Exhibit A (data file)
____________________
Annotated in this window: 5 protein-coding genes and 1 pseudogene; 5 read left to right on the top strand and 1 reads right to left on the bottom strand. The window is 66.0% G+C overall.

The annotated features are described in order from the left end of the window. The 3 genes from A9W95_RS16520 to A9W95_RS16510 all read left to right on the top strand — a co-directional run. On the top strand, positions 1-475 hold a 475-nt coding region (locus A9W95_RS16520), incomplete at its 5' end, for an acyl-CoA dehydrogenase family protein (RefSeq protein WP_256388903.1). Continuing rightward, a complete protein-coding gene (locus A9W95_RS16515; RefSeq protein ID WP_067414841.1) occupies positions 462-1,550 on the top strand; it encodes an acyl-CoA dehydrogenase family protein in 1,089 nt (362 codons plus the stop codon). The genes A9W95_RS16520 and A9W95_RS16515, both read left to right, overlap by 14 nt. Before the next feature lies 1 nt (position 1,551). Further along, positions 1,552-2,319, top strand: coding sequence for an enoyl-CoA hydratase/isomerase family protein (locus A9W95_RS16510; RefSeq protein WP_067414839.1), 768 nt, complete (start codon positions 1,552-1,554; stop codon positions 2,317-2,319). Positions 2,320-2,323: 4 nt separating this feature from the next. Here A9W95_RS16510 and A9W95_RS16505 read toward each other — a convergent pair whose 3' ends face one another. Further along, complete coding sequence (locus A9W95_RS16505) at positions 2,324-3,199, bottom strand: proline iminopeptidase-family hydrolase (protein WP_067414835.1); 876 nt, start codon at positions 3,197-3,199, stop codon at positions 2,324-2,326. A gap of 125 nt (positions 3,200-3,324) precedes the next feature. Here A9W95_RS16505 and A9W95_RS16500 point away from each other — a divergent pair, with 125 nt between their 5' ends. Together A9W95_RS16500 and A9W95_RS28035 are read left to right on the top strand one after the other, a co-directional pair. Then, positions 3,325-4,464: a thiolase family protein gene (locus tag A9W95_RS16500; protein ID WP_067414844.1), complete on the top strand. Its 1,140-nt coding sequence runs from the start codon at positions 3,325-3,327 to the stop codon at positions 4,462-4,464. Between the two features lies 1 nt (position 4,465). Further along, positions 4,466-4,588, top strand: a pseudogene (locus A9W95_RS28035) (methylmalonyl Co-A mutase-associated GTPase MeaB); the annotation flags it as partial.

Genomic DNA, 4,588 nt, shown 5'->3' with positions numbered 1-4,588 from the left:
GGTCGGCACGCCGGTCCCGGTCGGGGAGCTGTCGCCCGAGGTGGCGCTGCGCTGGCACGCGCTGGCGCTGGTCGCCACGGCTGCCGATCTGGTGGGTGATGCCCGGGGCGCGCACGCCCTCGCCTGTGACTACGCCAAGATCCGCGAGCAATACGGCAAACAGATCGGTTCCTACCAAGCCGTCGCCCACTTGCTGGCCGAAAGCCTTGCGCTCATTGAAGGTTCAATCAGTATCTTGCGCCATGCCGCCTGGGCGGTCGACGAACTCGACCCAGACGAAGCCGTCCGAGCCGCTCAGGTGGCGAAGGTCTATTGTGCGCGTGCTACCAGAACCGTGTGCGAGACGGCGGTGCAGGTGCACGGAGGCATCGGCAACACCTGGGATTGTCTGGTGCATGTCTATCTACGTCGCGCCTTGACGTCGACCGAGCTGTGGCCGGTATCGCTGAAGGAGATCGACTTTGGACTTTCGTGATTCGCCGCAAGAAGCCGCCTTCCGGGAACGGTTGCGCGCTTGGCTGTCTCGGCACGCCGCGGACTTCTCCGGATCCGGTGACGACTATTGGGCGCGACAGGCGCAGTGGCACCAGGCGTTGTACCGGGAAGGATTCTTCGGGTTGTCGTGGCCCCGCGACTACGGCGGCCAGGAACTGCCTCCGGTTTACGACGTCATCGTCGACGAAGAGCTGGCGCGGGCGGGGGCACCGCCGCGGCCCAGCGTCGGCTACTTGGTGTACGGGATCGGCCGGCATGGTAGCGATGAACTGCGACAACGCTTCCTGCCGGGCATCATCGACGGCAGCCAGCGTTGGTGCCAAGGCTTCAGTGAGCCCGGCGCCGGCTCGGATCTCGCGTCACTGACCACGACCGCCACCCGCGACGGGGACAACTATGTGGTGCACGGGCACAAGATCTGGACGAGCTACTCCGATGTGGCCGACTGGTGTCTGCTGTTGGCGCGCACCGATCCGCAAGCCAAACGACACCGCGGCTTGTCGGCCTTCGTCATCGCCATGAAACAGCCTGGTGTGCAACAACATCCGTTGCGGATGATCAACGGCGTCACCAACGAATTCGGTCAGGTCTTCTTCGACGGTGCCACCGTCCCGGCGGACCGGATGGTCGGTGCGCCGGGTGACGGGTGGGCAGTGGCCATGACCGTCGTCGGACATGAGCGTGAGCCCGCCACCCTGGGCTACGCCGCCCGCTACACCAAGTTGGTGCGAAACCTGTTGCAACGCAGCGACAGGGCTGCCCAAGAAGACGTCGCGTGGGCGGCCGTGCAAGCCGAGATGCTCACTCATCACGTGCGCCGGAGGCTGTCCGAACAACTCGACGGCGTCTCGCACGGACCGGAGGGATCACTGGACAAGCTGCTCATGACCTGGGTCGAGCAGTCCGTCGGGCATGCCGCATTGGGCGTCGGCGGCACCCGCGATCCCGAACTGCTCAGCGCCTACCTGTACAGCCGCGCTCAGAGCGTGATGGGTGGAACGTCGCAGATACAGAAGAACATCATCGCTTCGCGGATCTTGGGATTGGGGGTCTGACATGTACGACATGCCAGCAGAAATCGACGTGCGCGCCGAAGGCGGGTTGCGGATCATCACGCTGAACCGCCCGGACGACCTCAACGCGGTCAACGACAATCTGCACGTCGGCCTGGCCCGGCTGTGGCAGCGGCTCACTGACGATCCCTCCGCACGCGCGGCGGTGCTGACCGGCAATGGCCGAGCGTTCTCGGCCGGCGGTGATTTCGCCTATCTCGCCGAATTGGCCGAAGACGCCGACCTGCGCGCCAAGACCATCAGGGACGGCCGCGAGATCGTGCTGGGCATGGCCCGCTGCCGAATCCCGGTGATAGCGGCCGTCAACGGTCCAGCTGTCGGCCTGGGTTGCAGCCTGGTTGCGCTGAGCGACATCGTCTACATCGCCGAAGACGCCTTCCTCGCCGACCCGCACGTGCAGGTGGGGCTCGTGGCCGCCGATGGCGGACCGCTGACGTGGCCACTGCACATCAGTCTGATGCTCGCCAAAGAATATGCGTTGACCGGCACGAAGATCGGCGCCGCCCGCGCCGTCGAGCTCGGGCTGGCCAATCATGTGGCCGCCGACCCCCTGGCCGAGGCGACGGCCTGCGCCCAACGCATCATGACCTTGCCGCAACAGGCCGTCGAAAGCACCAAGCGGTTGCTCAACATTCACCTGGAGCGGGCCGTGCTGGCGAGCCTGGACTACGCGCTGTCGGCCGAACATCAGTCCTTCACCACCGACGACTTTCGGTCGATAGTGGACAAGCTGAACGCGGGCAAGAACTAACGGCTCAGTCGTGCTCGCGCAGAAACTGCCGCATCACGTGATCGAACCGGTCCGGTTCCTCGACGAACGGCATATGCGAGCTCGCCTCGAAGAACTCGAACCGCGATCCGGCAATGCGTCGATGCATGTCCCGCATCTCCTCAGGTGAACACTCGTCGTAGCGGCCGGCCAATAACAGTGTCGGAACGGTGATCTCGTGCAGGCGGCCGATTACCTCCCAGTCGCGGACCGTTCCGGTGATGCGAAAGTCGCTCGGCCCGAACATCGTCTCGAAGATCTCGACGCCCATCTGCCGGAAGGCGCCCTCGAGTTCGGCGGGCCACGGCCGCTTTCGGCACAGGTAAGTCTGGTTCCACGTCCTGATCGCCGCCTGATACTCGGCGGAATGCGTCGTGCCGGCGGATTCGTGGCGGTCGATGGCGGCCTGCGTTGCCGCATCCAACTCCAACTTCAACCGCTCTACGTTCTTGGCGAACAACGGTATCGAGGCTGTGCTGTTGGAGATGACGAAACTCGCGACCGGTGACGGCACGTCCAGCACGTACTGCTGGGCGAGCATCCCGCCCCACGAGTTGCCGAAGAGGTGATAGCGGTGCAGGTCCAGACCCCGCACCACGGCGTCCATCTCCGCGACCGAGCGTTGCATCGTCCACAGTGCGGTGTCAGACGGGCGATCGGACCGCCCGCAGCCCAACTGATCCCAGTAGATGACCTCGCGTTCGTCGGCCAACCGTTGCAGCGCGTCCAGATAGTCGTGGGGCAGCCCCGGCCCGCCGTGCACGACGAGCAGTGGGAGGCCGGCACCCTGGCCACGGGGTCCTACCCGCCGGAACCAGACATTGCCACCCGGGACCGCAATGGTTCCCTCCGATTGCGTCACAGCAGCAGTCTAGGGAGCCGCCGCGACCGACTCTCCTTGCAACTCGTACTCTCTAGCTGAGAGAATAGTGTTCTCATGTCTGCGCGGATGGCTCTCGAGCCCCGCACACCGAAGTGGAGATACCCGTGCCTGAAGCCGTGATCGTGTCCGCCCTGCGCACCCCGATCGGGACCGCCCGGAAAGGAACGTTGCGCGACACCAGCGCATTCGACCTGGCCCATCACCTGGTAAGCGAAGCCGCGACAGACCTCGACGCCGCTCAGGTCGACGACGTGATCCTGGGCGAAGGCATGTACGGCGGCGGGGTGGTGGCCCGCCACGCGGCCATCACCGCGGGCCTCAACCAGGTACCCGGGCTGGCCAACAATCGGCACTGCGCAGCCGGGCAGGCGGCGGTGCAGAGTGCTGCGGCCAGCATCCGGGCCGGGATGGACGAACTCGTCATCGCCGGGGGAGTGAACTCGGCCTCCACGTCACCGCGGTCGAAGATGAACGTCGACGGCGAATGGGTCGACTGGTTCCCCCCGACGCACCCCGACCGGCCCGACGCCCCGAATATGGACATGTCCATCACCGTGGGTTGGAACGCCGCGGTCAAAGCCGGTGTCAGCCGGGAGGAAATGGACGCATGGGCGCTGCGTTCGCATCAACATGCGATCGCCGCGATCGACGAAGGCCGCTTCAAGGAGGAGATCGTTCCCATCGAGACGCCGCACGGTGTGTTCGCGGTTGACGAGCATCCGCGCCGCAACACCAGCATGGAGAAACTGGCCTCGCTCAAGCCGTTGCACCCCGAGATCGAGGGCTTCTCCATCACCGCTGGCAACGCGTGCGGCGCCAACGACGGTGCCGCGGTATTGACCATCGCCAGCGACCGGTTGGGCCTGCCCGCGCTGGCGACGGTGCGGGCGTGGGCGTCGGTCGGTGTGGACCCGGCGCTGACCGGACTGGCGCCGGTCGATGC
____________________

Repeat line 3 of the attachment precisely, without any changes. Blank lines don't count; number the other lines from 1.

Genomic DNA, 4,588 nt, shown 5'->3' with positions numbered 1-4,588 from the left: